Development of Verbal Passive in Williams Syndrome PurposeTo experimentally investigate knowledge of passives of actional (hold) and psychological (love) verbs in children with Williams syndrome (WS). Passives are usually reported to be in line with mental age in WS. However, studies usually focus on passives of actional verbs only.MethodTwenty-six children with WS, ages 6–16, and 3 groups ... Article
Article  |   October 01, 2010
Development of Verbal Passive in Williams Syndrome
 
Author Affiliations & Notes
  • Alexandra Perovic
    Massachusetts Institute of Technology, Cambridge
  • Kenneth Wexler
    Massachusetts Institute of Technology, Cambridge
  • Contact author: Alexandra Perovic, who is now with the Division of Psychology and Language Sciences, University College London, Chandler House, 2 Wakefield Street, London WC1N 1PF, United Kingdom. E-mail: a.perovic@ucl.ac.uk.
Article Information
Special Populations / Genetic & Congenital Disorders / Language Disorders / Social Communication & Pragmatics Disorders / Language
Article   |   October 01, 2010
Development of Verbal Passive in Williams Syndrome
Journal of Speech, Language, and Hearing Research, October 2010, Vol. 53, 1294-1306. doi:10.1044/1092-4388(2009/07-0188)
History: Received August 12, 2007 , Revised April 13, 2008 , Accepted December 28, 2009
 
Journal of Speech, Language, and Hearing Research, October 2010, Vol. 53, 1294-1306. doi:10.1044/1092-4388(2009/07-0188)
History: Received August 12, 2007; Revised April 13, 2008; Accepted December 28, 2009
Web of Science® Times Cited: 8

PurposeTo experimentally investigate knowledge of passives of actional (hold) and psychological (love) verbs in children with Williams syndrome (WS). Passives are usually reported to be in line with mental age in WS. However, studies usually focus on passives of actional verbs only.

MethodTwenty-six children with WS, ages 6–16, and 3 groups of typically developing controls, ages 3;6–14;4 (years;months), individually matched to the WS group on nonverbal reasoning, receptive vocabulary, or grammar, participated. Their comprehension of actives and short and long passives (with and without the by-phrase) was tested using a sentence–picture-matching task.

ResultsChildren with WS performed well above chance on passives of actional verbs but extremely poorly on passives of psychological verbs (short and long). Furthermore, their performance on both types of passives was worse than that of matched controls.

ConclusionsThe results reveal a previously unreported deficiency in the domain of syntax in WS, suggesting a particular difficulty with the structure of the verbal passive, not directly related to general levels of nonverbal abilities, receptive vocabulary, or general comprehension of grammar. It is argued that the difficulty in the formation of verbal passives in WS stems from a deficit in forming argument chains.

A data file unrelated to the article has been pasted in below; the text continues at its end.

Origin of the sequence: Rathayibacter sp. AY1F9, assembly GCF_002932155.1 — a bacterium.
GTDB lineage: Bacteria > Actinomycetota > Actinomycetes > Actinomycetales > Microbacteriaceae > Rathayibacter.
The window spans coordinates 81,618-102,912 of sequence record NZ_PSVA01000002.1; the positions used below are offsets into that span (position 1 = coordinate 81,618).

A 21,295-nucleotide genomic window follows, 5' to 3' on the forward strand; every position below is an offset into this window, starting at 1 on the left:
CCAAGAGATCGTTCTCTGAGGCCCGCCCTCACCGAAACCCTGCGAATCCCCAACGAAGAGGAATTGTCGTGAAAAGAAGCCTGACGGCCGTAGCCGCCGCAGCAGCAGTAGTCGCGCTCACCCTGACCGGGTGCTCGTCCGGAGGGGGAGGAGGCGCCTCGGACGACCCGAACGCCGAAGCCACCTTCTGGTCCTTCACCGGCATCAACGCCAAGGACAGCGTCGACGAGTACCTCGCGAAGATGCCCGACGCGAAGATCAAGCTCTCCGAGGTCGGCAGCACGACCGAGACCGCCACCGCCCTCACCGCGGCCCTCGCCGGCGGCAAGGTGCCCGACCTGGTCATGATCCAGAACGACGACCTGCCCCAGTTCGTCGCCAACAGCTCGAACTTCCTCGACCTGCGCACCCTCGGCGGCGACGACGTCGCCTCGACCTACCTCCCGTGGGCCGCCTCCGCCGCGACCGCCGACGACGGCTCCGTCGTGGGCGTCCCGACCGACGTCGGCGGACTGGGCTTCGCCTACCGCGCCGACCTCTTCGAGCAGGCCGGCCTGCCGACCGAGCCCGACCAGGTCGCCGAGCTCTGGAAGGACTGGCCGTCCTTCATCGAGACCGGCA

Acknowledgments
This research was supported by the Anne and Paul Marcus Family Foundation to the Brain Development and Disorders Project, Massachusetts Institute of Technology. We thank all of the participants and their families, the Williams Syndrome Association (WSA), and the regional chapters of WSA in New England and Florida. We also thank all of the students in the Wexler Lab for help with collecting data; Christopher Hirsch for very helpful discussions; Nadya Modyanova, who has been a partner in much of our research on WS, for all the data collection, analysis, ideas, and support that she has provided; and Andrea Zukowski and Carolyn B. Mervis and their teams for their assistance with recruiting at WSA conventions and sharing ideas. Sincere thanks are also due to Mabel Rice, Vesna Stojanovik, Neil Smith, and Flavia Adani for insightful advice on a preliminary draft of the article; Vikki Janke, who read different versions of the article in detail and gave many valuable suggestions; and audiences at the conferences where the some of the findings were presented (conferences included First Generative Approaches to Language Acquisition North America [Honolulu, HI, December 2004]; Generative Approaches to Language Acquisition 2005 [University of Siena, Italy, September 2005]; and the 30th Annual Boston University Conference on Child Language Development [Boston, MA, November 2005]).
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